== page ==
Gripen’s reinforced landing gear: an edge over Ukrainian F-16s

Just days ago near Gothenburg, Sweden, the Swedish Air Force [SAF] demonstrated a precision landing on a civilian highway with its indigenous Gripen fighters. NATO, which recently accepted Sweden as a member, did not miss the opportunity to show on video how the Swedish fighter plane landed. 

Ukraine: We will get either F-16 or Gripen, talks are underway
Photo credit: PixaBay

Why does this focus on the revealed capability of the Swedish flagship? In fact, the Gripen’s ability to use civilian road facilities is not new. On the contrary – the design of the Gripen was planned long before the war in Ukraine began. According to some domestic and international experts, the Gripen is the only Western aircraft that can challenge the air superiority of the Russian Sukhoi and Mikoyan in terms of maneuverability. 

The Swedish Gripen has a reinforced landing gear. This allows it to land on not-so-smooth asphalt surfaces, unlike those laid on airport runways. Additionally, the landing gear is taller, which provides greater ground clearance to the Gripen’s fuselage. For this reason, the possibility of the jet’s intake sucking up debris, dirt, gunk, etc. is kept to a minimum compared to other Western fighters. 

How is the Gripen’s landing gear an advantage?

To explain it in very simple terms, we will replace Ukraine with Sweden. Imagine Sweden fighting a Russian invasion. The country does not operate Su-27s, MiG-29s, or F-16s. There is no F-35 either; there is only the Gripen. has repeatedly done this analysis, and it has been observed that the Gripen’s reinforced undercarriage means the aircraft can be continuously located in places not perceived as military sites. The Gripen can be serviced on-site in minutes, including refueling and rearming. This design feature, together with the reinforced undercarriage, means the Swedes can hide the Gripens directly in forests near any quality roads. Russian intelligence will not be able to track the maneuvers of the Swedish command. 

If Russia pollutes the runways, the US F-16 becomes unusable
Photo by US Air Force/Senior Airman Erica Webster

Now we bring Ukraine back into the equation, and the picture is this: the F-16 can take off from extremely smooth runways. The F-16’s jet intake is much closer to the tarmac, which means it is more likely to suck in dirt that could damage the engine. F-16 maintenance is not done on-site but in depots and takes longer. This means that it is enough for Russian aviation to bomb the runways or contaminate them to prevent the Ukrainian F-16s from taking off.

A flexible combat solution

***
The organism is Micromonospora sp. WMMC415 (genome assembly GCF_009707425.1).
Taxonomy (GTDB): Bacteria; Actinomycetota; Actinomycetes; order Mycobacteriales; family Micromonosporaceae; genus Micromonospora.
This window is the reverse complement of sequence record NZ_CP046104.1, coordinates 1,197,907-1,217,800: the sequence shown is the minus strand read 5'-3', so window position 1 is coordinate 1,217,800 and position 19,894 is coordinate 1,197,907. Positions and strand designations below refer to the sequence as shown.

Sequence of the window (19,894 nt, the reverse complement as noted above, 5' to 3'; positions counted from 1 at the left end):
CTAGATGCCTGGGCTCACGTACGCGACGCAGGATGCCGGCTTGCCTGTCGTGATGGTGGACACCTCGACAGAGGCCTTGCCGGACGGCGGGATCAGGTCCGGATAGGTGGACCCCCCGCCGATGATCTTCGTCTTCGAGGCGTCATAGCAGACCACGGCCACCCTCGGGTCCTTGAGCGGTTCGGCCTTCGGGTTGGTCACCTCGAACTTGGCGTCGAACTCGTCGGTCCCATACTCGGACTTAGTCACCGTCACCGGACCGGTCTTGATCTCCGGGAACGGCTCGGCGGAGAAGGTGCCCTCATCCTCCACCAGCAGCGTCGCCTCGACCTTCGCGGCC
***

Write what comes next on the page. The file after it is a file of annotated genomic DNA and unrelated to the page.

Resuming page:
The recent landing of the Gripen on a civilian road aligns with Sweden’s tradition of flexible combat deployment, a strategy that has gained increased focus following Sweden’s admission into NATO. 

Give Ukraine a Gripen, the F-16 can't give what the Swede can
Photo credit: RSAF

“In scenarios where airbases, airports, or alternate landing strips are compromised or unavailable, the JAS 39 Gripen fighters are capable of landing on specially designed roads. These roads are engineered to support landings by fighter jets. Once on the ground, the Gripens utilize a mobile forward arming and refueling point [FARP], refueling in just minutes before they take off again,” according to a report from DVIDS. 

Similarly, the United States Air Force’s 354th Fighter Squadron and Michigan Air National Guard’s 127th Wing used a state highway during the Northern Strike 21 large-scale training exercise in August 2021. Here, four A-10 Thunderbolt IIs successfully landed on a civilian roadway in the U.S. 

Moreover, the UK’s Royal Air Force [RAF] demonstrated the landing of its Eurofighter Typhoons on a single-lane road in Tervo, Finland. This test aimed to evaluate the aircraft’s ability to survive an attack and continue operations from a remote location with minimal ground support. Although this was the first time the RAF participated in such exercises, landing on remote roads is a standard component of Finnish Air Force pilot training. 

Give Ukraine a Gripen, the F-16 can't give what the Swede can
Photo by Milan Nykodym

Gripen will have a partner

For years, the Swedish Gripen aircraft has been defined by experts as superior to the F-16, even in its latest version, Block 70. But the hype is not as big as the “American bird” gets. More recently, news broke that Sweden is starting work on designing a next-generation fighter jet. 

Some sources have suggested that the Future Fighter System [FFS] program will replace the Gripen in the Swedish Air Force. SAAB informed in an email that the Gripen will continue to fly for a very long time and perform defensive capabilities to protect the country’s territory. And it cannot be otherwise, since SAAB’s plans are not limited to local production but have reached all the way to Brazil. 

Give Ukraine a Gripen, the F-16 can't give what the Swede can
Photo credit: RSAF

Realizing the quality of the current Gripen-E, its flexible capabilities, and comparable maneuverability, we cannot help but ask ourselves the question: of the three European programs for a future fighter, whether today, on paper, we would trust the one that starts its development the latest. This is the Swedish one, and the chance to be the most successful is huge!


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